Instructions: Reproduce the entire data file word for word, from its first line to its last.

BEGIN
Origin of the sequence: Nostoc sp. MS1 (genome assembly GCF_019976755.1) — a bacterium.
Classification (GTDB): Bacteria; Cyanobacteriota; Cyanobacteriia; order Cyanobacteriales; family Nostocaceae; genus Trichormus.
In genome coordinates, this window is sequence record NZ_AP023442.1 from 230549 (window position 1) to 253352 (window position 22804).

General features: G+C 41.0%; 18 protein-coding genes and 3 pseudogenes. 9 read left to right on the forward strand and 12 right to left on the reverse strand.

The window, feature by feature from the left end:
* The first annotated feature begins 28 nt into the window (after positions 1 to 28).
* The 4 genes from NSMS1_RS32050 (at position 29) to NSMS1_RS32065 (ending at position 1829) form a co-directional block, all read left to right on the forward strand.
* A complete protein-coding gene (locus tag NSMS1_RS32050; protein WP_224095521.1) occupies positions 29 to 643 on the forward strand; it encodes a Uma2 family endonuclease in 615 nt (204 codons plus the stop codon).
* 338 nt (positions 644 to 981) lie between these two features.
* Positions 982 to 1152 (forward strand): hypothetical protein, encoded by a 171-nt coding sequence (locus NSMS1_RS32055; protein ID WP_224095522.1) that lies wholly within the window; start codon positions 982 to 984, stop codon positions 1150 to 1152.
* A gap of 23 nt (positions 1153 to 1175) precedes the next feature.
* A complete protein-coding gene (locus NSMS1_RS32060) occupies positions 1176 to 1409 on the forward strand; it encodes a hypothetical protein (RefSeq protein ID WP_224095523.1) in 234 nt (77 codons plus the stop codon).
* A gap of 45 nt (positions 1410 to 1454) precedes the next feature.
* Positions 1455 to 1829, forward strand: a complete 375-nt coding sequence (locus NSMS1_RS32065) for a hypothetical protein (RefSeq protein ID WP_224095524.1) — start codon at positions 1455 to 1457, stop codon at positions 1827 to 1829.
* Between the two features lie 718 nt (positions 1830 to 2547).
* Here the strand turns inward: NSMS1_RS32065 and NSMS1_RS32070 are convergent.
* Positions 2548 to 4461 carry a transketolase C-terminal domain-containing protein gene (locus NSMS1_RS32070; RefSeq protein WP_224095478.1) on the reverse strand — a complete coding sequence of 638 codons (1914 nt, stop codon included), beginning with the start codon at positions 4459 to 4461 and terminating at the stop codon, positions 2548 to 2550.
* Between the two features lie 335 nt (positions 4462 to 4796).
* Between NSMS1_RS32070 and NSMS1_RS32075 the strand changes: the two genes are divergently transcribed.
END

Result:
Origin of the sequence: Nostoc sp. MS1 (genome assembly GCF_019976755.1) — a bacterium.
Classification (GTDB): Bacteria; Cyanobacteriota; Cyanobacteriia; order Cyanobacteriales; family Nostocaceae; genus Trichormus.
In genome coordinates, this window is sequence record NZ_AP023442.1 from 230549 (window position 1) to 253352 (window position 22804).

General features: G+C 41.0%; 18 protein-coding genes and 3 pseudogenes. 9 read left to right on the forward strand and 12 right to left on the reverse strand.

The window, feature by feature from the left end:
* The first annotated feature begins 28 nt into the window (after positions 1 to 28).
* The 4 genes from NSMS1_RS32050 (at position 29) to NSMS1_RS32065 (ending at position 1829) form a co-directional block, all read left to right on the forward strand.
* A complete protein-coding gene (locus tag NSMS1_RS32050; protein WP_224095521.1) occupies positions 29 to 643 on the forward strand; it encodes a Uma2 family endonuclease in 615 nt (204 codons plus the stop codon).
* 338 nt (positions 644 to 981) lie between these two features.
* Positions 982 to 1152 (forward strand): hypothetical protein, encoded by a 171-nt coding sequence (locus NSMS1_RS32055; protein ID WP_224095522.1) that lies wholly within the window; start codon positions 982 to 984, stop codon positions 1150 to 1152.
* A gap of 23 nt (positions 1153 to 1175) precedes the next feature.
* A complete protein-coding gene (locus NSMS1_RS32060) occupies positions 1176 to 1409 on the forward strand; it encodes a hypothetical protein (RefSeq protein ID WP_224095523.1) in 234 nt (77 codons plus the stop codon).
* A gap of 45 nt (positions 1410 to 1454) precedes the next feature.
* Positions 1455 to 1829, forward strand: a complete 375-nt coding sequence (locus NSMS1_RS32065) for a hypothetical protein (RefSeq protein ID WP_224095524.1) — start codon at positions 1455 to 1457, stop codon at positions 1827 to 1829.
* Between the two features lie 718 nt (positions 1830 to 2547).
* Here the strand turns inward: NSMS1_RS32065 and NSMS1_RS32070 are convergent.
* Positions 2548 to 4461 carry a transketolase C-terminal domain-containing protein gene (locus NSMS1_RS32070; RefSeq protein WP_224095478.1) on the reverse strand — a complete coding sequence of 638 codons (1914 nt, stop codon included), beginning with the start codon at positions 4459 to 4461 and terminating at the stop codon, positions 2548 to 2550.
* Between the two features lie 335 nt (positions 4462 to 4796).
* Between NSMS1_RS32070 and NSMS1_RS32075 the strand changes: the two genes are divergently transcribed.